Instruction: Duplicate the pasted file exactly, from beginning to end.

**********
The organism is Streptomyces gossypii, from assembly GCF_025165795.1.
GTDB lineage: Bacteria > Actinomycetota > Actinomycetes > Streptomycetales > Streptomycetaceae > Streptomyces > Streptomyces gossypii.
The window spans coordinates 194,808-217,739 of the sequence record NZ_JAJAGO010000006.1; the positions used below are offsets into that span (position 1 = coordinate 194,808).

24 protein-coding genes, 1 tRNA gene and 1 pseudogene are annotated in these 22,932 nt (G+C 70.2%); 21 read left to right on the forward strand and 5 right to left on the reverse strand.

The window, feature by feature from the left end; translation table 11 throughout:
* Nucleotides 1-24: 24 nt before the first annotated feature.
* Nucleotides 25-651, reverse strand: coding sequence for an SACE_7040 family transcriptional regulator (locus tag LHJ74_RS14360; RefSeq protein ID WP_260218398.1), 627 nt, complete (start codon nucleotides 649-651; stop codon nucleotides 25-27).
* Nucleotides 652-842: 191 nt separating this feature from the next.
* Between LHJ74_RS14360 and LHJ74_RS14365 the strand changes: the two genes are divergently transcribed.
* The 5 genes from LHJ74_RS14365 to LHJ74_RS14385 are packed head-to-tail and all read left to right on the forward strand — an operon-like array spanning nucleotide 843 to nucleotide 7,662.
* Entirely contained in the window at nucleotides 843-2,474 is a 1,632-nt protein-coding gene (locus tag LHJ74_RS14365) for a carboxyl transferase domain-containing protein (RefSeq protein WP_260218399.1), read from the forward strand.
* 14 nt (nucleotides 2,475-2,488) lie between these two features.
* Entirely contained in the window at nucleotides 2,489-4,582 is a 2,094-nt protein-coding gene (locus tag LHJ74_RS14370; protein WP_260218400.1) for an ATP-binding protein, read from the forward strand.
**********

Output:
The organism is Streptomyces gossypii, from assembly GCF_025165795.1.
GTDB lineage: Bacteria > Actinomycetota > Actinomycetes > Streptomycetales > Streptomycetaceae > Streptomyces > Streptomyces gossypii.
The window spans coordinates 194,808-217,739 of the sequence record NZ_JAJAGO010000006.1; the positions used below are offsets into that span (position 1 = coordinate 194,808).

24 protein-coding genes, 1 tRNA gene and 1 pseudogene are annotated in these 22,932 nt (G+C 70.2%); 21 read left to right on the forward strand and 5 right to left on the reverse strand.

The window, feature by feature from the left end; translation table 11 throughout:
* Nucleotides 1-24: 24 nt before the first annotated feature.
* Nucleotides 25-651, reverse strand: coding sequence for an SACE_7040 family transcriptional regulator (locus tag LHJ74_RS14360; RefSeq protein ID WP_260218398.1), 627 nt, complete (start codon nucleotides 649-651; stop codon nucleotides 25-27).
* Nucleotides 652-842: 191 nt separating this feature from the next.
* Between LHJ74_RS14360 and LHJ74_RS14365 the strand changes: the two genes are divergently transcribed.
* The 5 genes from LHJ74_RS14365 to LHJ74_RS14385 are packed head-to-tail and all read left to right on the forward strand — an operon-like array spanning nucleotide 843 to nucleotide 7,662.
* Entirely contained in the window at nucleotides 843-2,474 is a 1,632-nt protein-coding gene (locus tag LHJ74_RS14365) for a carboxyl transferase domain-containing protein (RefSeq protein WP_260218399.1), read from the forward strand.
* 14 nt (nucleotides 2,475-2,488) lie between these two features.
* Entirely contained in the window at nucleotides 2,489-4,582 is a 2,094-nt protein-coding gene (locus tag LHJ74_RS14370; protein WP_260218400.1) for an ATP-binding protein, read from the forward strand.